Why bother to declare added sugars? According to the FDA, the decision to declare added sugars “reflects our greater understanding of nutritional science…including the link between diet and chronic diseases such as obesity and heart disease.” A key recommendation of the 2015 Dietary Guidelines for Americans is to reduce intake from solid fats, sodium, and added sugars because all have been linked to chronic disease. Solid fats and sodium are indicated on the nutrition label, whereas added sugars are not. The FDA recognizes that consumers are better able to make informed choices about added sugars when they know how much they normally eat. 

The FDA also notes that mandatory declaration of added sugars may also prompt reformulation of foods high in added sugars. A similar situation occurred with trans fats; once the labeling trans fats became required, manufacturers voluntarily began removing them from their products. 

How much is too much added sugar?
American Heart Association recommends no more than:

  • 6 teaspoons, or 24 grams, of added sugars for women
  • 9 teaspoons, or 36 grams, of added sugars for men

To put that in perspective, one 12-ounce can of soda contains about 38 grams of added sugars. Most Americans far exceed added sugar recommendations.

How can you reduce your added sugar intake? 
In light of National Nutrition Month, try replacing a source of added sugar with a natural sugar. For example:

  • For snacking on the go, swap out a granola bar for a banana or a handful of dried fruit
  • Sweeten plain yogurt with berries in lieu of pre-sweetened yogurt. 
  • Beverages account for almost half of all added sugars consumed by Americans. Switch to a non-caloric beverage, like water, unsweetened tea, black coffee, or carbonated water. 

Remember, our Registered Dietitian is here to help you satisfy your sweet tooth the healthy way. If you have a question about added sugar or the new Nutrition Facts label, contact Courtney at courtney@sunsetfoods.com or 847.681.5513.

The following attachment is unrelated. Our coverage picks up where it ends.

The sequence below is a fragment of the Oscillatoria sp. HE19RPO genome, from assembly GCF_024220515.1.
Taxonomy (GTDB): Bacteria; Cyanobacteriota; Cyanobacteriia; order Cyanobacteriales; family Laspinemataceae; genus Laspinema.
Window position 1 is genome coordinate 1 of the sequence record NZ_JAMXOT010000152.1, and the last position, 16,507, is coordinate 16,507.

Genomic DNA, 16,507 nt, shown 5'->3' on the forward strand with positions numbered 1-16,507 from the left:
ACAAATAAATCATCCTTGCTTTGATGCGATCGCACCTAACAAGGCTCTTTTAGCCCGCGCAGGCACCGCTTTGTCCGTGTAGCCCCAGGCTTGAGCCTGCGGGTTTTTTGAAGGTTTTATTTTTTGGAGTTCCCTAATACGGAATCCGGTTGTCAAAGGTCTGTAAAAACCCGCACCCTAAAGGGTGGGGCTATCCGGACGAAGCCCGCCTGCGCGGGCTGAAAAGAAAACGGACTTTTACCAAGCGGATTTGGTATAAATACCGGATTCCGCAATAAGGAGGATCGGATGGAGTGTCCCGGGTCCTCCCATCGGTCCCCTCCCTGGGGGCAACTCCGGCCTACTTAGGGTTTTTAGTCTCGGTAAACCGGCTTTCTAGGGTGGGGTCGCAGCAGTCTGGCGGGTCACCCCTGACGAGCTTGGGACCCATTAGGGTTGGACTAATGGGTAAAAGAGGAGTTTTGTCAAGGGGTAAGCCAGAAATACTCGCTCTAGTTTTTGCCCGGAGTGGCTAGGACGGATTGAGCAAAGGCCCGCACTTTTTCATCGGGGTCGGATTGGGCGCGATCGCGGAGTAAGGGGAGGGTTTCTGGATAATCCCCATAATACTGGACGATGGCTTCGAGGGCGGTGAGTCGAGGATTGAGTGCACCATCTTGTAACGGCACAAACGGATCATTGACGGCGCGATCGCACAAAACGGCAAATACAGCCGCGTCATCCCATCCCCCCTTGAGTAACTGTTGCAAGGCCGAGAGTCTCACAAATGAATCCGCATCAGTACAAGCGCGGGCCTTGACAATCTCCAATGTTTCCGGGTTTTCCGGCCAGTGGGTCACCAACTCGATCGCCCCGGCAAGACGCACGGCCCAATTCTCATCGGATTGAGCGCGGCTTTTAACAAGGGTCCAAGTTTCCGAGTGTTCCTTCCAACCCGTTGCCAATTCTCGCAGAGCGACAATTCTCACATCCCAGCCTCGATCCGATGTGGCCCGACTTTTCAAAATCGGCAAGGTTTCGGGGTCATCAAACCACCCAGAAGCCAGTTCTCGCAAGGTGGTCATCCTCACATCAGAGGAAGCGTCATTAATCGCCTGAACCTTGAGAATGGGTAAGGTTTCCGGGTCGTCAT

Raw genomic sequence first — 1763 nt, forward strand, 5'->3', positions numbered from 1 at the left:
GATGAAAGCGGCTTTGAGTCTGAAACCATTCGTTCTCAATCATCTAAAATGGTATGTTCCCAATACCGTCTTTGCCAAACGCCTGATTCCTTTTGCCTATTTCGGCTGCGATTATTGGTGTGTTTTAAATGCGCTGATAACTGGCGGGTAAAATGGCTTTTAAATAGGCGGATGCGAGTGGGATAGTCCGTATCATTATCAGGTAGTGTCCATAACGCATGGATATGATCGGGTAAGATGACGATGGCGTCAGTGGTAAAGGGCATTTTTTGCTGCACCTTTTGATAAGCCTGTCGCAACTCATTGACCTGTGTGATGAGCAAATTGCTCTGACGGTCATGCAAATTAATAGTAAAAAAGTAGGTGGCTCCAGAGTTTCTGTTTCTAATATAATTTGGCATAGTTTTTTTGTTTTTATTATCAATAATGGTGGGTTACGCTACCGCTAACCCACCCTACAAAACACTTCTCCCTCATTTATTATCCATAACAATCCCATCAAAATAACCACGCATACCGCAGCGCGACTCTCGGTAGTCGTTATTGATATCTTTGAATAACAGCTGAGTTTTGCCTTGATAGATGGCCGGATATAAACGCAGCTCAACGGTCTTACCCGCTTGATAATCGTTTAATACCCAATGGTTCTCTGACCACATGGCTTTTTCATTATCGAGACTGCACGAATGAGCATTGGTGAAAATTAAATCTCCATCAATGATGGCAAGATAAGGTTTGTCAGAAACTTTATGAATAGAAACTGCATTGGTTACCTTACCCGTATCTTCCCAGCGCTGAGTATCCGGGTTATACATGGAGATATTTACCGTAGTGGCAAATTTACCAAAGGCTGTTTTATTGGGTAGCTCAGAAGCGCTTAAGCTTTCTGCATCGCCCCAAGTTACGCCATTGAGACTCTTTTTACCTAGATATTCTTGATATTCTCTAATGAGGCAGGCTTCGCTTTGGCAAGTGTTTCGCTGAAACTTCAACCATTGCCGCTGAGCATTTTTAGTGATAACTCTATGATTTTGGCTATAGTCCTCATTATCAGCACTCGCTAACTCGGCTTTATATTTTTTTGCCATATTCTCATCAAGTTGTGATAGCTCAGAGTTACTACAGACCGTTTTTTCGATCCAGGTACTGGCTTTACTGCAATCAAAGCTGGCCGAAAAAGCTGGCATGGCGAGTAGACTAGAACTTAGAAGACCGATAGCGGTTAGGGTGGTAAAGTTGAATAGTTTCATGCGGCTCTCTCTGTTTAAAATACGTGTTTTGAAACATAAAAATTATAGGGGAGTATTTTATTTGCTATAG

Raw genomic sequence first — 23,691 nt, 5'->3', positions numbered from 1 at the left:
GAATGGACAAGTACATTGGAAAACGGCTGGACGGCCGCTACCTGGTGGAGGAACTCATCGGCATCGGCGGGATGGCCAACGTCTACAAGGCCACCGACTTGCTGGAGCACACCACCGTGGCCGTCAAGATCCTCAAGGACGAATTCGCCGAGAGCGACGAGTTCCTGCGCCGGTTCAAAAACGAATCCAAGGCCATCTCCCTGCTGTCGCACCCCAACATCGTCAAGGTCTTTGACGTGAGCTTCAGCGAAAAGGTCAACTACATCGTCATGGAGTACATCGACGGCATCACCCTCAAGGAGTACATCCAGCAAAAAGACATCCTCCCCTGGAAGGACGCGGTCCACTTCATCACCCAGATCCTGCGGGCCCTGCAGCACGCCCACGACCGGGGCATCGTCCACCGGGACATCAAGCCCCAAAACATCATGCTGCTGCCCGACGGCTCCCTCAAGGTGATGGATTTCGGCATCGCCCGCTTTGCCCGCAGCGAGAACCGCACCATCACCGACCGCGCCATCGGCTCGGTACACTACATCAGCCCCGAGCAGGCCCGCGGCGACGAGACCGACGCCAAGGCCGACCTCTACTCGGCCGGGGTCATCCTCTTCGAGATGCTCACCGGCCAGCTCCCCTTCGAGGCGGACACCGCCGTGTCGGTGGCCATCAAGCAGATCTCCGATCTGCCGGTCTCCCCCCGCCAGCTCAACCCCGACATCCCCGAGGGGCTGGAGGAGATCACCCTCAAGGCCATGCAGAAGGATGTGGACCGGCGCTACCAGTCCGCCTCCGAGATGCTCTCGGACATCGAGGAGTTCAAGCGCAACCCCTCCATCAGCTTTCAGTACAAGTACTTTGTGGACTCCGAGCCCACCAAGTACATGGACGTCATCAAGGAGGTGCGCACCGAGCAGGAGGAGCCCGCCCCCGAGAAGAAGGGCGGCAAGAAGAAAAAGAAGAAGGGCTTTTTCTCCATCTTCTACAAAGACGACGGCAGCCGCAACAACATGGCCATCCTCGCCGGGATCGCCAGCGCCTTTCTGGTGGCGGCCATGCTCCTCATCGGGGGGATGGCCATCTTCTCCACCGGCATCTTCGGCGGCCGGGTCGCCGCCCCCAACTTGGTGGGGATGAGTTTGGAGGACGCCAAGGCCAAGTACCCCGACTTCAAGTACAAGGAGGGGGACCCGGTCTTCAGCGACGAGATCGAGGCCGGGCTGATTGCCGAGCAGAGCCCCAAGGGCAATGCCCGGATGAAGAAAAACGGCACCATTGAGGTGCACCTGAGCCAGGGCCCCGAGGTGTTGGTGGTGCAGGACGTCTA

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JAN
13

Introducing Free Store Nutrition Tours

Many consumers plan to eat healthier, only to find their plans derailed at the supermarket. Sunset is here to help.

Your neighborhood Sunset Foods is hosting free store nutrition tours to help customers ‘shop for health.’ Designed to engage, educate, and empower shoppers, our interactive tours transform supermarket aisles into learning laboratories. The goal of the tours is to help participants do three things: identify the healthiest foods in the market, plan meals and snacks to meet nutrition goals, and evaluate products for nutritional value.

Our resident Registered Dietitian Nutritionist, Courtney Mayszak, leads these nutrition tours. As Courtney guides shoppers through the aisles, she points out specific products that pack a nutritional punch and discusses strategies for smarter shopping. Shoppers will leave the tour knowing how to navigate the Nutrition Facts label, ingredient statements, and label claims.

Tours are personalized to meet the unique needs of each shopper. Customers with conditions such as diabetes, hypertension, or a gluten-related disorder are highly encouraged to take a tour. Choosing foods that help keep blood sugar or blood pressure in check, for example, requires a keen eye in the aisles. The information presented in our tours can be the first line of defense when it comes to preventing and managing chronic disease.

Tours are also ideal for those who normally do household shopping or cooking, such as parents or caretakers. Anyone seeking fresh ideas for meals or snacks would benefit from one of our tours.

While speaking with a Registered Dietitian Nutritionist usually comes at a price, these tours are now free for Sunset customers.* This is an excellent opportunity to bring questions about nutrition to an expert who can answer them.

Nutrition tours are offered at all Sunset locations on a per-appointment basis. To schedule a tour, call 847.681.5513 or email courtney@sunsetfoods.com. Individuals or groups are welcome.

*Restrictions may apply. Inquire for more details.

nutrition all